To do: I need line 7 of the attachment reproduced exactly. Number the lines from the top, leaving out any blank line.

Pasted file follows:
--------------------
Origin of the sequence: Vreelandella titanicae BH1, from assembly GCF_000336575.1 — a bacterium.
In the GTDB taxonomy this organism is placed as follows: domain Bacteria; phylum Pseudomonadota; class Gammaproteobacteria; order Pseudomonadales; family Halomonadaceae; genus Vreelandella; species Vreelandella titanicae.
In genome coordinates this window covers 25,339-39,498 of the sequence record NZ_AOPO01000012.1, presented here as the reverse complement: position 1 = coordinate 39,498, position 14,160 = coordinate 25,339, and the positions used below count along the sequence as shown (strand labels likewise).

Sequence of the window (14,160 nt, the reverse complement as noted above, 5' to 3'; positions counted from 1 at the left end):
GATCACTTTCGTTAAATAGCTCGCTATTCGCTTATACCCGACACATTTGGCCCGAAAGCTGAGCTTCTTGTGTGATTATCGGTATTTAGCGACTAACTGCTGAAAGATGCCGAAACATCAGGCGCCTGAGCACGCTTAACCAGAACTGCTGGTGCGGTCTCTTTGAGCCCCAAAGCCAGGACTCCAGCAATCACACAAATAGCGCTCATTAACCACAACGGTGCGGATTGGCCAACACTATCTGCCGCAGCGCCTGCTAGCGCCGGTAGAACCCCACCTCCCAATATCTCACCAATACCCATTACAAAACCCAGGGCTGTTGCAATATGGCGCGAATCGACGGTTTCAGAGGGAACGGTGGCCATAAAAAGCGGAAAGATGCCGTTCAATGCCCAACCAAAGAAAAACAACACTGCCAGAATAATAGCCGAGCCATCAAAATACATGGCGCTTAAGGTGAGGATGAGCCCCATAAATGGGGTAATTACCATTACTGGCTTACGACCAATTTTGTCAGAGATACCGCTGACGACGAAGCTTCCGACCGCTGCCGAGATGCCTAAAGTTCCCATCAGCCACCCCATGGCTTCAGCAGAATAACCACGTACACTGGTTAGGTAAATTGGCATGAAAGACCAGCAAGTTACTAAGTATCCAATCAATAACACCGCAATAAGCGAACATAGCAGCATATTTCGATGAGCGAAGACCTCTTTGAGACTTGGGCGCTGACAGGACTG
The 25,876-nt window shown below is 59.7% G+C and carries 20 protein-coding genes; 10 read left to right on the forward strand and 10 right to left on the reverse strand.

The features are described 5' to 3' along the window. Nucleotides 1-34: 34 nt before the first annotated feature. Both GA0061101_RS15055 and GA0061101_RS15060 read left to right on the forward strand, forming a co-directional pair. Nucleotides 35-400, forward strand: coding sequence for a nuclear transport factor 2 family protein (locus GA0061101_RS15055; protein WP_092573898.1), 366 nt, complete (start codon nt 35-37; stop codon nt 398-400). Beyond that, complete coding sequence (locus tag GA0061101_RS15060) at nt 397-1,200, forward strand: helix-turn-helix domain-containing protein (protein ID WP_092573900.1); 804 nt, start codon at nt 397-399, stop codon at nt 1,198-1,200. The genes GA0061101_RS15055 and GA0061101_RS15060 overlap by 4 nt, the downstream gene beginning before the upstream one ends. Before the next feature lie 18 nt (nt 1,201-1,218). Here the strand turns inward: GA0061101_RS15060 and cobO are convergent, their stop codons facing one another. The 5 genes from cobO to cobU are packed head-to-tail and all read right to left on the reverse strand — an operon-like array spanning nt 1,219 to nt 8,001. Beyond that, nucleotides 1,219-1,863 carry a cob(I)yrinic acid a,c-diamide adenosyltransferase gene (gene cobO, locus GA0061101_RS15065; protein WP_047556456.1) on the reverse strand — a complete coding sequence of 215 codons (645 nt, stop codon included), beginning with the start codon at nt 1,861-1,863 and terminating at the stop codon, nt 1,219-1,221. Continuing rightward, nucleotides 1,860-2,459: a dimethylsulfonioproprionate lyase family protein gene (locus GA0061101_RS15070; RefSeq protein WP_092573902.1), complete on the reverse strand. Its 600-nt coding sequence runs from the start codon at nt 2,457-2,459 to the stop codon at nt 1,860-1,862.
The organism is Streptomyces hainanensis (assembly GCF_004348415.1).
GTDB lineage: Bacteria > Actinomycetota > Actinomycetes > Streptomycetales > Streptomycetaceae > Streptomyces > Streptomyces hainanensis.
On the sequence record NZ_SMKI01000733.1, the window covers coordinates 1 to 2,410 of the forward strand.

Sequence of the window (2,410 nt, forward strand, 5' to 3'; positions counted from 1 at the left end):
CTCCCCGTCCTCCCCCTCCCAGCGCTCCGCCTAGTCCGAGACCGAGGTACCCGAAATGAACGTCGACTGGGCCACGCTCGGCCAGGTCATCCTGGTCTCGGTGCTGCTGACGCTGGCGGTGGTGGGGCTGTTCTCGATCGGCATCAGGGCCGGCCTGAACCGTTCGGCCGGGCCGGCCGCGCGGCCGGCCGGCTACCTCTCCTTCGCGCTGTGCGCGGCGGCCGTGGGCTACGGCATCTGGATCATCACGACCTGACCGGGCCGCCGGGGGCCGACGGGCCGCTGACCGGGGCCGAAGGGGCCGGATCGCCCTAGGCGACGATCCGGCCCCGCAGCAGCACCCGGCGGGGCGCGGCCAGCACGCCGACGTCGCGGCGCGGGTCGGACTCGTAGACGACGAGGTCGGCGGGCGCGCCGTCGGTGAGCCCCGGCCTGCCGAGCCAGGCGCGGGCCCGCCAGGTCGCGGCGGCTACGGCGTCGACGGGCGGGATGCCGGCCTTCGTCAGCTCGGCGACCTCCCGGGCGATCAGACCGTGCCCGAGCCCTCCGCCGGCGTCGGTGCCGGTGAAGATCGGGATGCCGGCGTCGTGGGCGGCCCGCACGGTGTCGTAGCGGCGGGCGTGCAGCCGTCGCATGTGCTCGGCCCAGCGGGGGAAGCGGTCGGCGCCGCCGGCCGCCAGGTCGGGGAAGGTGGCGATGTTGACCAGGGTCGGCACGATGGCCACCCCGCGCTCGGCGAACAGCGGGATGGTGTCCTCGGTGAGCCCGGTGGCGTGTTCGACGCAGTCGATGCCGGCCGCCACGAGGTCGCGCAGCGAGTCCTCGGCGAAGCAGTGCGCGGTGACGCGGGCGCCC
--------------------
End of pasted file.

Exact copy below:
The features are described 5' to 3' along the window. Nucleotides 1-34: 34 nt before the first annotated feature. Both GA0061101_RS15055 and GA0061101_RS15060 read left to right on the forward strand, forming a co-directional pair. Nucleotides 35-400, forward strand: coding sequence for a nuclear transport factor 2 family protein (locus GA0061101_RS15055; protein WP_092573898.1), 366 nt, complete (start codon nt 35-37; stop codon nt 398-400). Beyond that, complete coding sequence (locus tag GA0061101_RS15060) at nt 397-1,200, forward strand: helix-turn-helix domain-containing protein (protein ID WP_092573900.1); 804 nt, start codon at nt 397-399, stop codon at nt 1,198-1,200. The genes GA0061101_RS15055 and GA0061101_RS15060 overlap by 4 nt, the downstream gene beginning before the upstream one ends. Before the next feature lie 18 nt (nt 1,201-1,218). Here the strand turns inward: GA0061101_RS15060 and cobO are convergent, their stop codons facing one another. The 5 genes from cobO to cobU are packed head-to-tail and all read right to left on the reverse strand — an operon-like array spanning nt 1,219 to nt 8,001. Beyond that, nucleotides 1,219-1,863 carry a cob(I)yrinic acid a,c-diamide adenosyltransferase gene (gene cobO, locus GA0061101_RS15065; protein WP_047556456.1) on the reverse strand — a complete coding sequence of 215 codons (645 nt, stop codon included), beginning with the start codon at nt 1,861-1,863 and terminating at the stop codon, nt 1,219-1,221. Continuing rightward, nucleotides 1,860-2,459: a dimethylsulfonioproprionate lyase family protein gene (locus GA0061101_RS15070; RefSeq protein WP_092573902.1), complete on the reverse strand. Its 600-nt coding sequence runs from the start codon at nt 2,457-2,459 to the stop codon at nt 1,860-1,862.